Brooklyn Bird Watch: July 21
Northern Mockingbird. Scientific Name: Mimus polyglottos
Today Brooklyn Bird Watch features another Heather Wolf photo of the Northern Mockingbird. Brooklyn Bird Watch featured the Northern Mockingbird back in April of 2022.
The Northern Mockingbird is known for having one of the largest repertoires of songs with about 200, and they are continually adding new sounds.
Back in the 1800s this songbird almost went extinct due to people taking nestlings from the nest or catching the adults to keep them in cages at home. In cities like Philadelphia, St. Louis, and New York they were sold for as much as $50.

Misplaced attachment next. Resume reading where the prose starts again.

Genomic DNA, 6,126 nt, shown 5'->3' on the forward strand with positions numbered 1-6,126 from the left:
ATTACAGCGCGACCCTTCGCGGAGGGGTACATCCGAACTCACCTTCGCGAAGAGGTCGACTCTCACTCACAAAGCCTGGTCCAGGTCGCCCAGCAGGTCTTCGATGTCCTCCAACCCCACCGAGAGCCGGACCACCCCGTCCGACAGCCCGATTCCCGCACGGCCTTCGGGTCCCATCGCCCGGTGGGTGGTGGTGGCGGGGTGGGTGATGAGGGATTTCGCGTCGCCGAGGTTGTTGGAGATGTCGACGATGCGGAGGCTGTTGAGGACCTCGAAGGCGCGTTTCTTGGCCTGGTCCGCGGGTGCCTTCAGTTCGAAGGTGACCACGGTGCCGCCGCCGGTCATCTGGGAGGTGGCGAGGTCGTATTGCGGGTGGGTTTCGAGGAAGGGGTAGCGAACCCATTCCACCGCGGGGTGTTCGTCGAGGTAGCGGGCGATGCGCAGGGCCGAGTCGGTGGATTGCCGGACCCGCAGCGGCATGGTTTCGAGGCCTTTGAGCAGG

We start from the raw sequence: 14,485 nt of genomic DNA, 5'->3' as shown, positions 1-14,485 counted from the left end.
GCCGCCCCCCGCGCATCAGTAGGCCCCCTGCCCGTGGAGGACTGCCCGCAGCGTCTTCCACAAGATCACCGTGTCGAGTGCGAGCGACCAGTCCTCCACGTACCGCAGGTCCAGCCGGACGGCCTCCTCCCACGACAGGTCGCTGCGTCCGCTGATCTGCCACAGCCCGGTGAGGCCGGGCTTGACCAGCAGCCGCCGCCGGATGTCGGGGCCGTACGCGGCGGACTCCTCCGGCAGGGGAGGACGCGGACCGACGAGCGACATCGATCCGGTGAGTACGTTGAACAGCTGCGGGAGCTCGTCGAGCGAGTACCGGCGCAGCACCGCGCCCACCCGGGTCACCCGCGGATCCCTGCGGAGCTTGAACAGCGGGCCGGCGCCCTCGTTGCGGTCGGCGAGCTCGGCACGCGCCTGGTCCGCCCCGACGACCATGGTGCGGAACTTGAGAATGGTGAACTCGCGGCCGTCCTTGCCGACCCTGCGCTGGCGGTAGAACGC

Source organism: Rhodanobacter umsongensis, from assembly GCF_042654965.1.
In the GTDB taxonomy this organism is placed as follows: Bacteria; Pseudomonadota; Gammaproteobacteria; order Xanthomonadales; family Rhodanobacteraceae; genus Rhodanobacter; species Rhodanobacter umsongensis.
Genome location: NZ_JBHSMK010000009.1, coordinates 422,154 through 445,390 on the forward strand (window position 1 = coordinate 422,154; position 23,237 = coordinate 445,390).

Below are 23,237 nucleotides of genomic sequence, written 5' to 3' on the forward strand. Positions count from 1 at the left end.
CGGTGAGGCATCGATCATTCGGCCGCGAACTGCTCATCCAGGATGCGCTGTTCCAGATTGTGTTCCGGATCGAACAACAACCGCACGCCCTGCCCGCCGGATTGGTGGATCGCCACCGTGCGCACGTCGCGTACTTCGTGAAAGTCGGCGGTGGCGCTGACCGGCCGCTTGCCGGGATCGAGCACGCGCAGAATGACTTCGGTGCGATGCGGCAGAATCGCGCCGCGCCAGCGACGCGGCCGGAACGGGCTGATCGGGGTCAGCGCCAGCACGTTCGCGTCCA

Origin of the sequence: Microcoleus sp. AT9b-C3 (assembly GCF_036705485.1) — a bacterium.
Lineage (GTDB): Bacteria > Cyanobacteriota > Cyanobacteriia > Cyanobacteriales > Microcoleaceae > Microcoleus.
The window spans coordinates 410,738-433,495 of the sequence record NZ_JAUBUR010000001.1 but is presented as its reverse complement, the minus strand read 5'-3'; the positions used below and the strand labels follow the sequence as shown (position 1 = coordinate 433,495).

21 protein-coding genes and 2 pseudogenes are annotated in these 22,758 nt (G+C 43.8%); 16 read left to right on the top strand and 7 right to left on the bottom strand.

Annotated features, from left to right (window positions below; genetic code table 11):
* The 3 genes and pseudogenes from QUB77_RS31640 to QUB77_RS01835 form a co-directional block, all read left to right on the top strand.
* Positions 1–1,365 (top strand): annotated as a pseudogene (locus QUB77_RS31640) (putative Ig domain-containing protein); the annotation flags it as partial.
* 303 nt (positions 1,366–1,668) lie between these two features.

A male may have two distinct repertoires of songs: one for spring and another for fall.
It’s not just other mockingbirds that appreciate a good song. In the nineteenth century, people kept so many mockingbirds as cage birds that the birds nearly vanished from parts of the East Coast. People took nestlings out of nests or trapped adults and sold them in cities such as Philadelphia, St. Louis, and New York, where, in 1828, extraordinary singers could fetch as much as $50.
Mockingbirds are also considered to be very smart birds. Studies have proven that Northern Mockingbirds not only recognize individuals of potentially dangerous behavior but remember an individual’s past behavior and will single them out for attack.
Click here to see the Brooklyn Bird Watch original Northern Mockingbird post.
2023: Northern Mockingbird sightings since the first of this year.
Brooklyn Bridge Park: 4,646
Prospect Park: 6,913
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